- Open Access
An observational study of the association between microalbuminuria and increased N-terminal pro-B-type natriuretic peptide in patients with subarachnoid hemorrhage
Journal of Intensive Carevolume 3, Article number: 42 (2015)
The urinary albumin/creatinine ratio (ACR) is a significant neurologic prognostic predictor in patients with aneurysmal subarachnoid hemorrhage (SAH). B-type natriuretic peptide (BNP) plays an important role in body fluid regulation in patients with SAH. The present study was performed to determine whether ACR was independent predictor for unfavorable neurological outcome and ACR was associated with increased N-terminal pro-BNP (NT-pro-BNP) after SAH.
We studied 61 patients undergoing surgery who were admitted within 48 h after aneurysmal SAH onset between July 2008 and June 2010. Hunt and Hess grade and Fisher grade were recorded at admission. The Glasgow Coma Scale (GCS) score was calculated at admission and daily for seven postoperative days. Arterial blood was sampled at admission and for seven postoperative days to determine the PaO2/FIO2 ratio, C-reactive protein level, troponin I level, and NT-pro-BNP level. Urine was sampled at admission and daily for seven postoperative days to determine ACR and vanillylmandelic acid/creatinine ratio (VMACR). Neurological outcomes were assessed at hospital discharge by using the Glasgow Outcome Scale. Receiver operating characteristic curves were constructed for the predictive variables of unfavorable neurological outcomes, and the area under the curve (AUC) was determined. Multivariate logistic regression analyses were performed for the significant predictors of unfavorable neurological outcomes after SAH. Associations with NT-pro-BNP were evaluated by using the Spearman rank correlation test.
Of the 61 patients, 24 had unfavorable outcomes. The prevalence rate of microalbuminuria was 85 % (52/61). The highest NT-pro-BNP levels were above the normal range in 57 of 61 patients (93 %).
According to the AUC, the Hunt and Hess grade, GCS score, the highest ACR, and highest VMACR were significant predictors of neurological outcome. Multivariate logistic regression analyses showed that the highest ACR and Hunt and Hess grade are independent prognostic predictors of unfavorable neurological outcomes. The highest NT-pro-BNP significantly correlated with the highest troponin I, highest ACR, and VMACR on admission.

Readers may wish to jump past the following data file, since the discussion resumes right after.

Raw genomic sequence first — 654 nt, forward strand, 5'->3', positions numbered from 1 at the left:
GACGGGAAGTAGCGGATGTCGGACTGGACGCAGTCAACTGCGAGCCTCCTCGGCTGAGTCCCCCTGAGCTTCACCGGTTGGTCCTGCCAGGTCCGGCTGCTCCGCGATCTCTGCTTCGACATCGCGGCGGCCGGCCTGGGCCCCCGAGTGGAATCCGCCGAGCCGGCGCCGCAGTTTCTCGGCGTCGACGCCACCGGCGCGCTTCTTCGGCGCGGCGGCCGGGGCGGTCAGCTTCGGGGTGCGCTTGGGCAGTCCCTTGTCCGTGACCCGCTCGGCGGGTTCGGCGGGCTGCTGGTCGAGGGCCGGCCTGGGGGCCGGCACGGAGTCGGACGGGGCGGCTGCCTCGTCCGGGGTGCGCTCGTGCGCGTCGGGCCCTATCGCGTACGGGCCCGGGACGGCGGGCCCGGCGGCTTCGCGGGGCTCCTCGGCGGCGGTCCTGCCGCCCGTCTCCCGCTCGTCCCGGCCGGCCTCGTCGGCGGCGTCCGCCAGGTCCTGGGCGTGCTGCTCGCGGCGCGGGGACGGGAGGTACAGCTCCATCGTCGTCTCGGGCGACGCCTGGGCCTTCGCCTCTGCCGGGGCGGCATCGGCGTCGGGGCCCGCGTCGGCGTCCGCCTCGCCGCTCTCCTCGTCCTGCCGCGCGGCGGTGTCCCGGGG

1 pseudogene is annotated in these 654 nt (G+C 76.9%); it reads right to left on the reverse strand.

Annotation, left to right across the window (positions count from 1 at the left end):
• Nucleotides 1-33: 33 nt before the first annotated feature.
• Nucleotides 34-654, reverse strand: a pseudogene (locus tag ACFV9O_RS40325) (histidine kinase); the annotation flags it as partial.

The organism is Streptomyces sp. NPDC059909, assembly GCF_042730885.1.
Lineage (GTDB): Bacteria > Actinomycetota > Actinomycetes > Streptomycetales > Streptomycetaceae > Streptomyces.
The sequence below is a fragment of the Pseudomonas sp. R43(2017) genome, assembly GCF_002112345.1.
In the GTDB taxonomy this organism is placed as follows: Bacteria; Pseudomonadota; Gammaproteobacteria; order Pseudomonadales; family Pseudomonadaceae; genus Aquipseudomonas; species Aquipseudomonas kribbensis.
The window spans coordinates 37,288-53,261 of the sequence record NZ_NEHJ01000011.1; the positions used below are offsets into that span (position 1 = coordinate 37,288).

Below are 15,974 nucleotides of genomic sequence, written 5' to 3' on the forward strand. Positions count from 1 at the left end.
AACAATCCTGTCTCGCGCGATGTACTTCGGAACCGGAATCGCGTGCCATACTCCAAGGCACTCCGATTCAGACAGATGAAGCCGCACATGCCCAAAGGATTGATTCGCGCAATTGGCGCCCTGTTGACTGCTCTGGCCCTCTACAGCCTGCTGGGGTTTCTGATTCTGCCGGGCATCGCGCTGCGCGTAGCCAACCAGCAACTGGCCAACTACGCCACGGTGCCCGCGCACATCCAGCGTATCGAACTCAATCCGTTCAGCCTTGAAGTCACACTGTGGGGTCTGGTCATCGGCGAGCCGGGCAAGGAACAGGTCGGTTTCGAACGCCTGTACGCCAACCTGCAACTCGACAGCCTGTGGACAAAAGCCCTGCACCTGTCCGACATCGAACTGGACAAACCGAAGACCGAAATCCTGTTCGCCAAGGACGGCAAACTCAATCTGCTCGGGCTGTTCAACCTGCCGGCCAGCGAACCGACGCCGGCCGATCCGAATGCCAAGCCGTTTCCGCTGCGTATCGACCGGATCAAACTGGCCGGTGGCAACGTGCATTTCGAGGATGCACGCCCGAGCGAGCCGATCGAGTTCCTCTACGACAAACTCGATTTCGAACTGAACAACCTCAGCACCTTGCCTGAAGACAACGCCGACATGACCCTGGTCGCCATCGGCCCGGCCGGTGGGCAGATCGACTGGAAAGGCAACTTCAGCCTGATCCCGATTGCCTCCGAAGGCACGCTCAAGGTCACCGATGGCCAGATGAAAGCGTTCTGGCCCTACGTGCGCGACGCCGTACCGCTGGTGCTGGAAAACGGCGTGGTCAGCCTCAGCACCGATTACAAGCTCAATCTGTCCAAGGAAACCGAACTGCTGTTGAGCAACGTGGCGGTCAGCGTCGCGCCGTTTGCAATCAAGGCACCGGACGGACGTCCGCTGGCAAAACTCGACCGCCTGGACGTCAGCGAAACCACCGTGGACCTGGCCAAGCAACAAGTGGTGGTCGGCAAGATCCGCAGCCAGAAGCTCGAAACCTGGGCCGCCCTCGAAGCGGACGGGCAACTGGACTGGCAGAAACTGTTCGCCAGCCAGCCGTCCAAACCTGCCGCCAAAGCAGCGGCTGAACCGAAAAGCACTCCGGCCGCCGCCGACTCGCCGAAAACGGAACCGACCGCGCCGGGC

The highest ACR is an independent prognostic predictor of unfavorable neurological outcomes after SAH. Moreover, plasma NT-pro-BNP elevation may be associated with the development of microalbuminuria.
Patients with aneurysmal subarachnoid hemorrhage (SAH) , intracerebral hemorrhage , and cerebral infarction  show a high prevalence of microalbuminuria. The microalbuminuria, measured by urinary albumin/creatinine ratio (ACR), is a significant prognostic predictor in patients with SAH and intracerebral hemorrhage [1, 2]. However, our previous pilot study did not determine whether ACR was an independent prognostic predictor in patients with SAH . Furthermore, the underlying mechanism of the association between hemorrhagic stroke and increased ACR was unclear.
Myocyte stretch leads to the release of a prohormone, which is subsequently split into B-type natriuretic peptide (BNP) and an N-terminal pro-BNP (NT-pro-BNP), a biologically inactive molecule. The increase in BNP levels plays an important role in the regulation of body fluid in critically ill patients, including patients with SAH . One study showed that the BNP levels increased gradually over 2 days and returned to normal within a week after SAH . Plasma BNP and NT-pro-BNP might be associated with cardiac dysfunction and myocardial necrosis in the acute phase of SAH [5, 6]. Moreover, microalbuminuria is associated with cardiovascular disease in patients with diabetes mellitus  and in the general population . Although an increased BNP level correlated with microalbuminuria in patients with diabetes mellitus , it is unknown whether this relationship applies to patients with SAH.